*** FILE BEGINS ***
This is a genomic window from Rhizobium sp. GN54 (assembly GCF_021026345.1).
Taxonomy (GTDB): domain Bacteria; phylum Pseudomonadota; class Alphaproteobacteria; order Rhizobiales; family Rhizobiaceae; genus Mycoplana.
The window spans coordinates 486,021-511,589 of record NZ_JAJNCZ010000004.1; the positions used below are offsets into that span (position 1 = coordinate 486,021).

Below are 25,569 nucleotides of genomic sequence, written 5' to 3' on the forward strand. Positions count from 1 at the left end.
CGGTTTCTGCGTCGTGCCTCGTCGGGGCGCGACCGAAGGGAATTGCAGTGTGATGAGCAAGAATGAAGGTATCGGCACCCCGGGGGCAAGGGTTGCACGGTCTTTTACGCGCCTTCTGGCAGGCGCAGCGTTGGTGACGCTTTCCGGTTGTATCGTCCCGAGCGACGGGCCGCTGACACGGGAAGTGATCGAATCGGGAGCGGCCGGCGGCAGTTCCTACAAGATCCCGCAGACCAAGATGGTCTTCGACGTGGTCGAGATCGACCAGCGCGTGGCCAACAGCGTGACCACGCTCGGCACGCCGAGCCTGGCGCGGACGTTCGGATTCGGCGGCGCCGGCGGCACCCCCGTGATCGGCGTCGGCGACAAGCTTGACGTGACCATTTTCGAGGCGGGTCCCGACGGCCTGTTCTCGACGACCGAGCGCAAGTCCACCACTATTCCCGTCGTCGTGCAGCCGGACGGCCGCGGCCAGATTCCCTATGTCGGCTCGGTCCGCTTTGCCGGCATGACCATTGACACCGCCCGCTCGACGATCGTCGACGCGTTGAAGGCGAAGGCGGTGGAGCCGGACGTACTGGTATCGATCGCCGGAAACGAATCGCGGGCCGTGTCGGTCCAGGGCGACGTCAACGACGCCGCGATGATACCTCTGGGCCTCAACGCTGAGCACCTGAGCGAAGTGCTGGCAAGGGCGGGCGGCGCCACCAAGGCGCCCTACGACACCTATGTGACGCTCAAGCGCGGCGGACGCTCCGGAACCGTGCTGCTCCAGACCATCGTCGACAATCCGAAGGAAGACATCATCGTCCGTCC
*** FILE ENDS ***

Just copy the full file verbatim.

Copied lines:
This is a genomic window from Rhizobium sp. GN54 (assembly GCF_021026345.1).
Taxonomy (GTDB): domain Bacteria; phylum Pseudomonadota; class Alphaproteobacteria; order Rhizobiales; family Rhizobiaceae; genus Mycoplana.
The window spans coordinates 486,021-511,589 of record NZ_JAJNCZ010000004.1; the positions used below are offsets into that span (position 1 = coordinate 486,021).

Below are 25,569 nucleotides of genomic sequence, written 5' to 3' on the forward strand. Positions count from 1 at the left end.
CGGTTTCTGCGTCGTGCCTCGTCGGGGCGCGACCGAAGGGAATTGCAGTGTGATGAGCAAGAATGAAGGTATCGGCACCCCGGGGGCAAGGGTTGCACGGTCTTTTACGCGCCTTCTGGCAGGCGCAGCGTTGGTGACGCTTTCCGGTTGTATCGTCCCGAGCGACGGGCCGCTGACACGGGAAGTGATCGAATCGGGAGCGGCCGGCGGCAGTTCCTACAAGATCCCGCAGACCAAGATGGTCTTCGACGTGGTCGAGATCGACCAGCGCGTGGCCAACAGCGTGACCACGCTCGGCACGCCGAGCCTGGCGCGGACGTTCGGATTCGGCGGCGCCGGCGGCACCCCCGTGATCGGCGTCGGCGACAAGCTTGACGTGACCATTTTCGAGGCGGGTCCCGACGGCCTGTTCTCGACGACCGAGCGCAAGTCCACCACTATTCCCGTCGTCGTGCAGCCGGACGGCCGCGGCCAGATTCCCTATGTCGGCTCGGTCCGCTTTGCCGGCATGACCATTGACACCGCCCGCTCGACGATCGTCGACGCGTTGAAGGCGAAGGCGGTGGAGCCGGACGTACTGGTATCGATCGCCGGAAACGAATCGCGGGCCGTGTCGGTCCAGGGCGACGTCAACGACGCCGCGATGATACCTCTGGGCCTCAACGCTGAGCACCTGAGCGAAGTGCTGGCAAGGGCGGGCGGCGCCACCAAGGCGCCCTACGACACCTATGTGACGCTCAAGCGCGGCGGACGCTCCGGAACCGTGCTGCTCCAGACCATCGTCGACAATCCGAAGGAAGACATCATCGTCCGTCC